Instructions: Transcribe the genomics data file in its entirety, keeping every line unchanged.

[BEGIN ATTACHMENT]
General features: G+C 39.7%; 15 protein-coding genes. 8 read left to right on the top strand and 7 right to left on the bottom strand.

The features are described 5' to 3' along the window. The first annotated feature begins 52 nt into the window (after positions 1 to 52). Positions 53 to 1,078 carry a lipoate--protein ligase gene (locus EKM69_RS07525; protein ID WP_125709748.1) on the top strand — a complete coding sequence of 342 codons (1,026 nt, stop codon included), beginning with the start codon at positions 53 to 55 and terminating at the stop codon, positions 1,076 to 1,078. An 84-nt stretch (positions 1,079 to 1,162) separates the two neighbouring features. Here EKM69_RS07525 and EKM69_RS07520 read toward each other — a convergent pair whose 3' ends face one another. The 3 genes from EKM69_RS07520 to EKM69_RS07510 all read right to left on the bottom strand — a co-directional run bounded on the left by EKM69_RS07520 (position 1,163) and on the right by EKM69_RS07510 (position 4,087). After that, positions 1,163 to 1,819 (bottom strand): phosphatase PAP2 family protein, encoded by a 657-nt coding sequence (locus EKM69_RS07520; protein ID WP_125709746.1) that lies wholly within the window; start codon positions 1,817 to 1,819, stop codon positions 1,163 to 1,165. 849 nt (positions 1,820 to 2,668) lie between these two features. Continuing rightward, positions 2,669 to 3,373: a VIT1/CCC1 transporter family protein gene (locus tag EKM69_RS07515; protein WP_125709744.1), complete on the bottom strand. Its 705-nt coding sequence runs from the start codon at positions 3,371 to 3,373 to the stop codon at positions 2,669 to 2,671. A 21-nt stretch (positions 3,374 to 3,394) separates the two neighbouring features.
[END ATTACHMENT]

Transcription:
General features: G+C 39.7%; 15 protein-coding genes. 8 read left to right on the top strand and 7 right to left on the bottom strand.

The features are described 5' to 3' along the window. The first annotated feature begins 52 nt into the window (after positions 1 to 52). Positions 53 to 1,078 carry a lipoate--protein ligase gene (locus EKM69_RS07525; protein ID WP_125709748.1) on the top strand — a complete coding sequence of 342 codons (1,026 nt, stop codon included), beginning with the start codon at positions 53 to 55 and terminating at the stop codon, positions 1,076 to 1,078. An 84-nt stretch (positions 1,079 to 1,162) separates the two neighbouring features. Here EKM69_RS07525 and EKM69_RS07520 read toward each other — a convergent pair whose 3' ends face one another. The 3 genes from EKM69_RS07520 to EKM69_RS07510 all read right to left on the bottom strand — a co-directional run bounded on the left by EKM69_RS07520 (position 1,163) and on the right by EKM69_RS07510 (position 4,087). After that, positions 1,163 to 1,819 (bottom strand): phosphatase PAP2 family protein, encoded by a 657-nt coding sequence (locus EKM69_RS07520; protein ID WP_125709746.1) that lies wholly within the window; start codon positions 1,817 to 1,819, stop codon positions 1,163 to 1,165. 849 nt (positions 1,820 to 2,668) lie between these two features. Continuing rightward, positions 2,669 to 3,373: a VIT1/CCC1 transporter family protein gene (locus tag EKM69_RS07515; protein WP_125709744.1), complete on the bottom strand. Its 705-nt coding sequence runs from the start codon at positions 3,371 to 3,373 to the stop codon at positions 2,669 to 2,671. A 21-nt stretch (positions 3,374 to 3,394) separates the two neighbouring features.